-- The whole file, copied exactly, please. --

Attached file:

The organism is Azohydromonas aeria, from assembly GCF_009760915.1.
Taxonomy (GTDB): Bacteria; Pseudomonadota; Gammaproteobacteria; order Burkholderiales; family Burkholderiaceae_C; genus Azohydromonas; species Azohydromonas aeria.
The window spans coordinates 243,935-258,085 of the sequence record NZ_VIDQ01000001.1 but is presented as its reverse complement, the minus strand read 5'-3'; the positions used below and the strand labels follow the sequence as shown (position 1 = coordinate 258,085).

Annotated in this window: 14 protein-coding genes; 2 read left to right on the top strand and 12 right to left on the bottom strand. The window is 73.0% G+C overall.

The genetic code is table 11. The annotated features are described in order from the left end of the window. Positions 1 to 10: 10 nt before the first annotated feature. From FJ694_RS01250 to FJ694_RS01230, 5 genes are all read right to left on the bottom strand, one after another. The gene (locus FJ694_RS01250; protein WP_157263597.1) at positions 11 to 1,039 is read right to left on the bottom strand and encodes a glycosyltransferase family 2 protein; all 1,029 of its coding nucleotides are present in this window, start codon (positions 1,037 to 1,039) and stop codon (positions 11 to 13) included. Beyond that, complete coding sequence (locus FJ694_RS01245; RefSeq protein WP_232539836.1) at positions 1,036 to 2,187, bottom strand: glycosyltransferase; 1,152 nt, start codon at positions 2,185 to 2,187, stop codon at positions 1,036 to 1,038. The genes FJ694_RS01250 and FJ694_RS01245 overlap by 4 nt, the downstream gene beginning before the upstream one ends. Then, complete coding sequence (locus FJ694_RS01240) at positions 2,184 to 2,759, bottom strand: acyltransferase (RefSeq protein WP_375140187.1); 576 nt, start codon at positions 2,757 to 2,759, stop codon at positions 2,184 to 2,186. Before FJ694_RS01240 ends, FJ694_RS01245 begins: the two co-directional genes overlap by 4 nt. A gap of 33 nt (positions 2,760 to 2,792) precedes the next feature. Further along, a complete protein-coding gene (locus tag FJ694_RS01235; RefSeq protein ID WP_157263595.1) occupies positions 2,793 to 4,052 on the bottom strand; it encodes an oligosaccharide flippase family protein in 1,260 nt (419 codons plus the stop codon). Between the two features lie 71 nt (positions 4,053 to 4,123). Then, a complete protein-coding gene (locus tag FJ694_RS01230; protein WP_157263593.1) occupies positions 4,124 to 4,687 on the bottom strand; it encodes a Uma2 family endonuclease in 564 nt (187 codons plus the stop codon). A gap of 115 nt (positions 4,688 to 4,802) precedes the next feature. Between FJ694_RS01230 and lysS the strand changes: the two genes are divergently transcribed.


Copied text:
The organism is Azohydromonas aeria, from assembly GCF_009760915.1.
Taxonomy (GTDB): Bacteria; Pseudomonadota; Gammaproteobacteria; order Burkholderiales; family Burkholderiaceae_C; genus Azohydromonas; species Azohydromonas aeria.
The window spans coordinates 243,935-258,085 of the sequence record NZ_VIDQ01000001.1 but is presented as its reverse complement, the minus strand read 5'-3'; the positions used below and the strand labels follow the sequence as shown (position 1 = coordinate 258,085).

Annotated in this window: 14 protein-coding genes; 2 read left to right on the top strand and 12 right to left on the bottom strand. The window is 73.0% G+C overall.

The genetic code is table 11. The annotated features are described in order from the left end of the window. Positions 1 to 10: 10 nt before the first annotated feature. From FJ694_RS01250 to FJ694_RS01230, 5 genes are all read right to left on the bottom strand, one after another. The gene (locus FJ694_RS01250; protein WP_157263597.1) at positions 11 to 1,039 is read right to left on the bottom strand and encodes a glycosyltransferase family 2 protein; all 1,029 of its coding nucleotides are present in this window, start codon (positions 1,037 to 1,039) and stop codon (positions 11 to 13) included. Beyond that, complete coding sequence (locus FJ694_RS01245; RefSeq protein WP_232539836.1) at positions 1,036 to 2,187, bottom strand: glycosyltransferase; 1,152 nt, start codon at positions 2,185 to 2,187, stop codon at positions 1,036 to 1,038. The genes FJ694_RS01250 and FJ694_RS01245 overlap by 4 nt, the downstream gene beginning before the upstream one ends. Then, complete coding sequence (locus FJ694_RS01240) at positions 2,184 to 2,759, bottom strand: acyltransferase (RefSeq protein WP_375140187.1); 576 nt, start codon at positions 2,757 to 2,759, stop codon at positions 2,184 to 2,186. Before FJ694_RS01240 ends, FJ694_RS01245 begins: the two co-directional genes overlap by 4 nt. A gap of 33 nt (positions 2,760 to 2,792) precedes the next feature. Further along, a complete protein-coding gene (locus tag FJ694_RS01235; RefSeq protein ID WP_157263595.1) occupies positions 2,793 to 4,052 on the bottom strand; it encodes an oligosaccharide flippase family protein in 1,260 nt (419 codons plus the stop codon). Between the two features lie 71 nt (positions 4,053 to 4,123). Then, a complete protein-coding gene (locus tag FJ694_RS01230; protein WP_157263593.1) occupies positions 4,124 to 4,687 on the bottom strand; it encodes a Uma2 family endonuclease in 564 nt (187 codons plus the stop codon). A gap of 115 nt (positions 4,688 to 4,802) precedes the next feature. Between FJ694_RS01230 and lysS the strand changes: the two genes are divergently transcribed.